1. Soothe Shampoo
Chamomile makes this ‘poo a calming treat. Chamomile also has natural lightening properties, so combine this
with lemon juice if you want to lighten your hair!
1 cup distilled water
1 cup castille soap – try Lavender!
6 chamomile tea bags
1 1/2 tablespoons glycerin
Steep the teabags in 1 cup of boiled water for 20
minutes. Remove the tea bags and discard.
Add castile soap to the tea. Stir in glycerin until well blended. Keep in a dark, cool place in a sealed bottle.
45. Olive oil shampoo
2 tablespoons olive oil
1 tablespoon lemon juice
1 teaspoon apple cider vinegar
Combine all ingredients in a blender. Blend until well combined. Use like regular shampoo. Discard
2. Shine shampoo
Fragrant and lively, try this recipe to add shine to your hair.
1/4 cup distilled water
1/4 cup liquid Castile Soap – try Lemon!
2 Tbsp dried rosemary
2 Tbps sweet almond oil
1/4 t lemon essential oil or fragrance oil
Boil distilled water, add rosemary and steep until
Strain leaves and let cool. Mix all ingredients and add to water and stir well. Store in a bottle.
Use as you would any shampoo, rinse well.
3. Basic Shampoo
For normal hair, or as a base to add your own scents, use
1/4 cup distilled water
1/4 cup liquid Castile Soap – you choose your favorite
1/2 teaspoon jojoba, grapeseed, or other light vegetable
Mix together all the ingredients. Store in a bottle. Shake before use.
This mixture isn’t as thick as commercial shampoos –
you’ll need to just tilt the bottle over your head.
4. Quench Shampoo
For dry hair
1/4 cup distilled water
1/4 cup liquid Castile Soap – your favorite scent
1/4 cup aloe vera gel
1 teaspoon glycerin
1/4 teaspoon avocado oil or jojoba oil
Mix together all the ingredients. Store in a bottle and always shake well before using.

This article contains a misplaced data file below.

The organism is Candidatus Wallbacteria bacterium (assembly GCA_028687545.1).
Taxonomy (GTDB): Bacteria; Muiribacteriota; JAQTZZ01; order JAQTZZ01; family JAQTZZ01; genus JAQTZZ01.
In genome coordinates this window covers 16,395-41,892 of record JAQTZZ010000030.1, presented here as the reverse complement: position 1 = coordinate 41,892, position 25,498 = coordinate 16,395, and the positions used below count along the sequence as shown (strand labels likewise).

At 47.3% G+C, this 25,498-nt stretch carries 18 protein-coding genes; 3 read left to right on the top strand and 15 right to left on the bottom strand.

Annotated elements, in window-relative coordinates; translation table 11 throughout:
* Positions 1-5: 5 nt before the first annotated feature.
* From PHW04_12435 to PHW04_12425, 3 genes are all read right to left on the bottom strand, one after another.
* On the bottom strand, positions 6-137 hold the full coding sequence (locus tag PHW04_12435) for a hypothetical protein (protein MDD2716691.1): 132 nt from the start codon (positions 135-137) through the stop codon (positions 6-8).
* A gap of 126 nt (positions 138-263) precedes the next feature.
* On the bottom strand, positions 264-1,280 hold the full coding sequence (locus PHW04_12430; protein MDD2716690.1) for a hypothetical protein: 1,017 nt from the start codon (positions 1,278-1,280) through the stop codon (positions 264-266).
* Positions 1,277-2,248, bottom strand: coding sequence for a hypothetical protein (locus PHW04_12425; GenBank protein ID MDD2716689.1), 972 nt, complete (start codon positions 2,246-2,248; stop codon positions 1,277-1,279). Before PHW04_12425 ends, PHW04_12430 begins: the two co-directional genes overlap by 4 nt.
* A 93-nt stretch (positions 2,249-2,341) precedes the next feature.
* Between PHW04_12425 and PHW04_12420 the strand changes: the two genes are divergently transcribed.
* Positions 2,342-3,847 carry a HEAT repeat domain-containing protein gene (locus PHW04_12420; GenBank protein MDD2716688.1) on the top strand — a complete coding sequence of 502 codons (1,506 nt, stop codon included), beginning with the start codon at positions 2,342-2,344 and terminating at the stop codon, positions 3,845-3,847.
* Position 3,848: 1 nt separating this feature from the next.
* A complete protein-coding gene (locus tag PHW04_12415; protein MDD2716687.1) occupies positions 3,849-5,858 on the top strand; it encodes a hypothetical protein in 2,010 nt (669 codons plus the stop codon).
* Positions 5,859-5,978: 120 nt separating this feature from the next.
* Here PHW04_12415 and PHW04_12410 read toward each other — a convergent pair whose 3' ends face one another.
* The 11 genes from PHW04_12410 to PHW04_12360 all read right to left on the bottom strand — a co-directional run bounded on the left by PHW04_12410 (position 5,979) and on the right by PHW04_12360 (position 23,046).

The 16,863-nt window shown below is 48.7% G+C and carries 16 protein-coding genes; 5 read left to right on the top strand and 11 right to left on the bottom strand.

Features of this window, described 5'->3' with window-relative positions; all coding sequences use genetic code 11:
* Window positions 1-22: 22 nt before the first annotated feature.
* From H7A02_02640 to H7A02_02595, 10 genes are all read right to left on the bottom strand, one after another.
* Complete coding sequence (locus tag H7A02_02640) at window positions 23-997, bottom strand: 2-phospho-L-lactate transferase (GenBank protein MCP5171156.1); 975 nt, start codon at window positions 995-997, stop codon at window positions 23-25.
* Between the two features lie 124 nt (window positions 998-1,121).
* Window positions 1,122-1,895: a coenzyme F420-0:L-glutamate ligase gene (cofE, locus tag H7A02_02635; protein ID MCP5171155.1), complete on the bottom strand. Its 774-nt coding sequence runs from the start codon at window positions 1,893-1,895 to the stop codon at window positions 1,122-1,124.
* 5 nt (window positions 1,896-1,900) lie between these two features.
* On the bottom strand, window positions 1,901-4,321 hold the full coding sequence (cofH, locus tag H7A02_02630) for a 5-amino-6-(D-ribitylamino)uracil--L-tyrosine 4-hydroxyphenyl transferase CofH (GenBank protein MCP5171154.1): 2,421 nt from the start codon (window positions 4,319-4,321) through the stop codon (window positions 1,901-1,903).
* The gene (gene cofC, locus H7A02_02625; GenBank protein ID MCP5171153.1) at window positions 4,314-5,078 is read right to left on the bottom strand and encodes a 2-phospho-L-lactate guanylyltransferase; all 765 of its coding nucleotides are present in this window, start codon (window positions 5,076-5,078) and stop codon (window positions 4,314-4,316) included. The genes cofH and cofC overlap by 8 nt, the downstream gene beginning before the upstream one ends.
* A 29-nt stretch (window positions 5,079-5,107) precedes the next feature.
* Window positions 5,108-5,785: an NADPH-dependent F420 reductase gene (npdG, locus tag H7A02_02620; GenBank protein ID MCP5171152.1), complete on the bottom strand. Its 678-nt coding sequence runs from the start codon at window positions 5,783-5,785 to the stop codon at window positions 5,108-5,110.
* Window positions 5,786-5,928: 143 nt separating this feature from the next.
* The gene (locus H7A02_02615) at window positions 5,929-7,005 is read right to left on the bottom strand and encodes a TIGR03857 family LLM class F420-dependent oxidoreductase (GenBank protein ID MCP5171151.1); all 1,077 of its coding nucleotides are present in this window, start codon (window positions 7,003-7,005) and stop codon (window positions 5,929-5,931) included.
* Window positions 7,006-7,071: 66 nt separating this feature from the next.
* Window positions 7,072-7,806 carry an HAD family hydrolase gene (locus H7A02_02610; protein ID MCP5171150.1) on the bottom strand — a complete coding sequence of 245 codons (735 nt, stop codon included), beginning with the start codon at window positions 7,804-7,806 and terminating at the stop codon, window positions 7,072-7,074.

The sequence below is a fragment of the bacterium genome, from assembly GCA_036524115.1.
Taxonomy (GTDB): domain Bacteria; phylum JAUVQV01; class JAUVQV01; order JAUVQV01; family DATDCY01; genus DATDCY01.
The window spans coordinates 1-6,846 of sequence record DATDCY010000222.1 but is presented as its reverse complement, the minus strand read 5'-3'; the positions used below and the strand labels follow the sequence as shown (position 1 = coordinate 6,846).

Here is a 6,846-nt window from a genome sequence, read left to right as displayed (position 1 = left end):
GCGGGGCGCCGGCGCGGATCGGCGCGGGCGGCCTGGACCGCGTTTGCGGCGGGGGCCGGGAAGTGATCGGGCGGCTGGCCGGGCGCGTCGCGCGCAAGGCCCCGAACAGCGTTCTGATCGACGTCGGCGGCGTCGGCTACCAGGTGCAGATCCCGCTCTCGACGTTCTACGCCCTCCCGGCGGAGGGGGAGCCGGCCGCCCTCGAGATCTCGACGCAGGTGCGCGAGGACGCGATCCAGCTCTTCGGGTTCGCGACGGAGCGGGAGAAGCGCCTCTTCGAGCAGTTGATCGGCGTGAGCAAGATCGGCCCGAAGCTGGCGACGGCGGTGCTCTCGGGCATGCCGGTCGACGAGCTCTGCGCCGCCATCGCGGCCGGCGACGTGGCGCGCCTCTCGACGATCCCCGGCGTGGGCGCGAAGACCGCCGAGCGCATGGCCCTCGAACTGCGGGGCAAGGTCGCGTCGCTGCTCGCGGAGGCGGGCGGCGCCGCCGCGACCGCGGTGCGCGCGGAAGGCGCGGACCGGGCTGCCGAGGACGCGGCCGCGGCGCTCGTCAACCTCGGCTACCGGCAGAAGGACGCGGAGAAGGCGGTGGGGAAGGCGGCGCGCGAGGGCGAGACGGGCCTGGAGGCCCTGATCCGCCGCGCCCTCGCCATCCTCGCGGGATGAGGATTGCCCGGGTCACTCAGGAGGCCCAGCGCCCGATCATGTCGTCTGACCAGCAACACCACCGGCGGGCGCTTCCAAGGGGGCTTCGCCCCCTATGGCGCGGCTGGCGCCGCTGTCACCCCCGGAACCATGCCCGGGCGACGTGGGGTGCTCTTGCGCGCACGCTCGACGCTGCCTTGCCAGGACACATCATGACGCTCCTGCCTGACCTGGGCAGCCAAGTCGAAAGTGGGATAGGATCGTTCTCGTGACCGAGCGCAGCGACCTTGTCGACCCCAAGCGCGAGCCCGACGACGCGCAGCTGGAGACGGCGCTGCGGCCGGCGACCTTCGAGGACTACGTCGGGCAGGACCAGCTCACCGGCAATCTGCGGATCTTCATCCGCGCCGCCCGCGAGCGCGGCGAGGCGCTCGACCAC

Apply to hair and allow to sit for a few mintues.
Rinse well with cool water.
5. Nourshing Conditioner
1 egg yolk
1/2 teaspoon olive oil
3/4 cup lukewarm water
Beat the egg yolk until it’s thick and white. Add the oil and mix well. Then add the water into the egg
mixture and mix well. Massage into clean, damp hair.
Rinse with plenty of warm water after about
6. Protein- Nourshing Conditioner
1 egg white
5 tablespoons plain yogurt
Beat the egg white until foamy. Gently fold in the plain
yogurt. Apply to your hair and let it soak in for
10 to 15 minutes. Rinse with plenty of warm water.
7. Watercress Treatment for Oily Hair
Watercress appears to work on oily hair because it is rich in iron and phosphorus as well as vitamins
A, C and E.
1-2 large handfuls of fresh watercress
1 cup water
Blend watercress and water in a blender or food processor until well blended. If you have long hair
you may need to use 2 full handfuls of watercress. Heat mixture and boil for 10 minutes. Strain
watercress, keeping only the liquid. Let the liquid cool and apply carefully to newly shampooed hair
(try to get as much excess water out of the hair as possible first). Leave on for 20 minutes.
8. Hair Gel
1 teaspoon unflavored gelatin
1 cup warm water
Dissolve 1/2 to 1 teaspoon of unflavored gelatin in 1
cup warm water. Keep refrigerated and use as
you would a purchased gel.
9. Hair Spray
1 or 2 citrus fruits (lemon or orange)
2 cups water
Chop 1 lemon (or orange for dry hair). Place in a pot
and cover with 2 cups of hot water. Boil until
only half remains. Cool and strain. Add more water if
needed. Refrigerate in a spray bottle.
10. Face Paint
To avoid heavy metals and other potentially harmful
unknown ingredients in traditional
face paint, try making your own using food-based
ingredients. Remember, foods can cause allergies
in some kids: always test your concoctions on a small
patch of skin and read up on natural food
colorings before sending your little ghouls out for a
night of painted fun. And don’t forget that some
foods can stain skin and clothes.
11. Face Paint Made with Natural Food Coloring
Natural food coloring is available at health food stores and typically derived from foods and spices.
We recommend reading up about natural food colorings and potential allergies first. Do not substitute conventional food coloring, which may contain synthetic chemical ingredients.
-Base of safe, unscented lotion (search Skin Deep for safe options) OR pure cocoa butter (available
at health food stores) OR safe, fluoride-free toothpaste (search Skin Deep; avoid mint flavors, as
they can make skin tingly)
-Natural food coloring (see note above)
Mix a few drops of natural food coloring into the base
ingredient of your choice. Test on a small
patch of skin before applying to face or body.
12. Face Paint Made with Food
Make sure young children understand they can’t eat these paints unless you make them without the
base. Test a small patch of skin first to make sure your child isn’t allergic to the food you’re using.